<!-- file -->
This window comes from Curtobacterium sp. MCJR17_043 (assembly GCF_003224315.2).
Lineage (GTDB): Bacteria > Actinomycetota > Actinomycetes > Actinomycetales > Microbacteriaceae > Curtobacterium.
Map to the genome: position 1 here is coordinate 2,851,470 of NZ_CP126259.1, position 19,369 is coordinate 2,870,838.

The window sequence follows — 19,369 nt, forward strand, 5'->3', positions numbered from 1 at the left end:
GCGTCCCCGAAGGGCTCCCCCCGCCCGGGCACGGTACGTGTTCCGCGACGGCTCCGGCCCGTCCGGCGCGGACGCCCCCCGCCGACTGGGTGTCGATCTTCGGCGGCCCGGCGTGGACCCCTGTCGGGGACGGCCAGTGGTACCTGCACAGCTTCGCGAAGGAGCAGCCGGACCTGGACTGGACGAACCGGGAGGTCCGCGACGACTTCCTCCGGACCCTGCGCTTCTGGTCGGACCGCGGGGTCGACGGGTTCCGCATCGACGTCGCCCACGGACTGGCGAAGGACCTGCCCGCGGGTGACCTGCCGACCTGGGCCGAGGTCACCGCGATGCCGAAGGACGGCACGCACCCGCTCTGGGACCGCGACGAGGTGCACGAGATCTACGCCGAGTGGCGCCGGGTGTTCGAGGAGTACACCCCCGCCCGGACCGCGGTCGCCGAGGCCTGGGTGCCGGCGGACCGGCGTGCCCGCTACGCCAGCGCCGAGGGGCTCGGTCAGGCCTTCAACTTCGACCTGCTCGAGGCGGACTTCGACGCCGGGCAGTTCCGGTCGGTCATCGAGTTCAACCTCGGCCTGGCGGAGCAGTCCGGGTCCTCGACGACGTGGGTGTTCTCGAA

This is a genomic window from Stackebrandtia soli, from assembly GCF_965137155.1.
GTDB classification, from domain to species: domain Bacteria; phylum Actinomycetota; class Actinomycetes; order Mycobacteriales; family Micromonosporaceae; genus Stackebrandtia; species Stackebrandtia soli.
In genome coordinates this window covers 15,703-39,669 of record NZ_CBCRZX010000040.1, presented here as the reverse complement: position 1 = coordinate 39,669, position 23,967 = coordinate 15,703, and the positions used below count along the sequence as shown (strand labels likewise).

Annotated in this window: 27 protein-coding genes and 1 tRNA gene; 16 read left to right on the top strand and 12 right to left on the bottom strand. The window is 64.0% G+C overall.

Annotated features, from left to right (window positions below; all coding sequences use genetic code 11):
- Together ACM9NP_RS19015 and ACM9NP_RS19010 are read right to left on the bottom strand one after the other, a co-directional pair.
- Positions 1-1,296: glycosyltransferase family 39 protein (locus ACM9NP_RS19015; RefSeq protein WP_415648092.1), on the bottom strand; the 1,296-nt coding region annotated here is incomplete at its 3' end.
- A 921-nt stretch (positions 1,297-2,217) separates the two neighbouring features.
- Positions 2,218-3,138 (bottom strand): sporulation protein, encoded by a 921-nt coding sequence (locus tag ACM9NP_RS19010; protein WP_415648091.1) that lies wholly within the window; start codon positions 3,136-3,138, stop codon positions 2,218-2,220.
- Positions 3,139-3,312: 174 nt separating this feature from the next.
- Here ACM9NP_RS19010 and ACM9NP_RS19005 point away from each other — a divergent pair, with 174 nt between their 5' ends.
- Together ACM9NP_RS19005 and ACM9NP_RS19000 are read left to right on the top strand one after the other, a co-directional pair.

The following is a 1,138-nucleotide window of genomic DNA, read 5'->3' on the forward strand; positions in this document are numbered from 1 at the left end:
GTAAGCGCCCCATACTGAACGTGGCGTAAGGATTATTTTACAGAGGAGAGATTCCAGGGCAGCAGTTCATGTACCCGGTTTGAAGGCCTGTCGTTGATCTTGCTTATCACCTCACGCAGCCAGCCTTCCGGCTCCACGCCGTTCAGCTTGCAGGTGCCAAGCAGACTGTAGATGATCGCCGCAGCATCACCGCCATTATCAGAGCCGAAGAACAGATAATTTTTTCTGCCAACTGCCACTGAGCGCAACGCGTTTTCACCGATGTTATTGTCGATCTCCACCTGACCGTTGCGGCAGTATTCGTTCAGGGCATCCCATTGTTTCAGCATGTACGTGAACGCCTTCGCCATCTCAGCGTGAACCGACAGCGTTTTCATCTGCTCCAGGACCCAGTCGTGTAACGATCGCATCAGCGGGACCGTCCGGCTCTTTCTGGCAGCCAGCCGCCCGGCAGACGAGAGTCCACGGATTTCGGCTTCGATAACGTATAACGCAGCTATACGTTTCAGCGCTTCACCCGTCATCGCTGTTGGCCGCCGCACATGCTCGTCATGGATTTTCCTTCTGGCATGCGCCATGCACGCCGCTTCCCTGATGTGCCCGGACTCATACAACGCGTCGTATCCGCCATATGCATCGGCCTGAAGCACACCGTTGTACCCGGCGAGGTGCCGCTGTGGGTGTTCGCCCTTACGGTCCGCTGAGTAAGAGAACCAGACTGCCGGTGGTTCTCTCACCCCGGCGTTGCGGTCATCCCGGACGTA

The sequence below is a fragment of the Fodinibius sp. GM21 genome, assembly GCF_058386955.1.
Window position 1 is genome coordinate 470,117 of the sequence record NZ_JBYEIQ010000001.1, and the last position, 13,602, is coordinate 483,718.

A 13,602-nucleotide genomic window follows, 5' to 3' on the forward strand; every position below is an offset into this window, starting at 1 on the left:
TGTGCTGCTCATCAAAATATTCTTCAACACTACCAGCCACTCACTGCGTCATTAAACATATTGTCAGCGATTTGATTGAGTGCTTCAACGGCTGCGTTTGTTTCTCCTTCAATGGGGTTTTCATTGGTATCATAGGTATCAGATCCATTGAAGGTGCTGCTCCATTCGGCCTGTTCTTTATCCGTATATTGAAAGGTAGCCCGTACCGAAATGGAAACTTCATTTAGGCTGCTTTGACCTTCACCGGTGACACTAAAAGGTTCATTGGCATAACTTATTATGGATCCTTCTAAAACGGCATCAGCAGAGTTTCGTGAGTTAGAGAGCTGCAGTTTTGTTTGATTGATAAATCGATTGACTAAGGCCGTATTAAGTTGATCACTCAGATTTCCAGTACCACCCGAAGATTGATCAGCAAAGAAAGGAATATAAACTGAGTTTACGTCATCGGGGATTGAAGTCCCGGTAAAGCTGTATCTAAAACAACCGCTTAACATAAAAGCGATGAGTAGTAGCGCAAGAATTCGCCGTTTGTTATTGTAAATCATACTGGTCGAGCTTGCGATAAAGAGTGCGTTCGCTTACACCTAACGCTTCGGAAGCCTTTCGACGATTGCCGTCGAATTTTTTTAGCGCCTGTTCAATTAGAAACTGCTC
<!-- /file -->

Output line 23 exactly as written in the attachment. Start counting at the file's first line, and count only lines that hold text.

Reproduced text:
TGTGCTGCTCATCAAAATATTCTTCAACACTACCAGCCACTCACTGCGTCATTAAACATATTGTCAGCGATTTGATTGAGTGCTTCAACGGCTGCGTTTGTTTCTCCTTCAATGGGGTTTTCATTGGTATCATAGGTATCAGATCCATTGAAGGTGCTGCTCCATTCGGCCTGTTCTTTATCCGTATATTGAAAGGTAGCCCGTACCGAAATGGAAACTTCATTTAGGCTGCTTTGACCTTCACCGGTGACACTAAAAGGTTCATTGGCATAACTTATTATGGATCCTTCTAAAACGGCATCAGCAGAGTTTCGTGAGTTAGAGAGCTGCAGTTTTGTTTGATTGATAAATCGATTGACTAAGGCCGTATTAAGTTGATCACTCAGATTTCCAGTACCACCCGAAGATTGATCAGCAAAGAAAGGAATATAAACTGAGTTTACGTCATCGGGGATTGAAGTCCCGGTAAAGCTGTATCTAAAACAACCGCTTAACATAAAAGCGATGAGTAGTAGCGCAAGAATTCGCCGTTTGTTATTGTAAATCATACTGGTCGAGCTTGCGATAAAGAGTGCGTTCGCTTACACCTAACGCTTCGGAAGCCTTTCGACGATTGCCGTCGAATTTTTTTAGCGCCTGTTCAATTAGAAACTGCTC